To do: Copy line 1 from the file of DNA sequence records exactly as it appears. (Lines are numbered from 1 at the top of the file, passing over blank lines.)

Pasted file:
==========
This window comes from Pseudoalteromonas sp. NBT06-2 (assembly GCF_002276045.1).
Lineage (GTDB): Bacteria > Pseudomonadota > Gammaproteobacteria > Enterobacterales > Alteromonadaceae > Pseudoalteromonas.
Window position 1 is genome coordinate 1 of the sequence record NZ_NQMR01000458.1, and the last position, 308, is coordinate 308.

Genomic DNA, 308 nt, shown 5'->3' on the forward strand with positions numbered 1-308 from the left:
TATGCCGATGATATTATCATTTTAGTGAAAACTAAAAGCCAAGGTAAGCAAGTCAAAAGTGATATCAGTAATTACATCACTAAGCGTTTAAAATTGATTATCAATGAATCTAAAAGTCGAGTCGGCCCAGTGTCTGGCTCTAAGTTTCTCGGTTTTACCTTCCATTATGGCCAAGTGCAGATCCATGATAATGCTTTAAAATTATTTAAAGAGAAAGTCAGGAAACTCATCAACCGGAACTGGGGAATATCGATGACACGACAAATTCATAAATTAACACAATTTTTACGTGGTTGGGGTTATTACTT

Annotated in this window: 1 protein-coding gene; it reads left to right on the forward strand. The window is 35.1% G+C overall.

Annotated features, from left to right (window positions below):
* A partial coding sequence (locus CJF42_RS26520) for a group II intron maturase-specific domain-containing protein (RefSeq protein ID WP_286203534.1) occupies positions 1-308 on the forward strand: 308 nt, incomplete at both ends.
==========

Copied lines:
This window comes from Pseudoalteromonas sp. NBT06-2 (assembly GCF_002276045.1).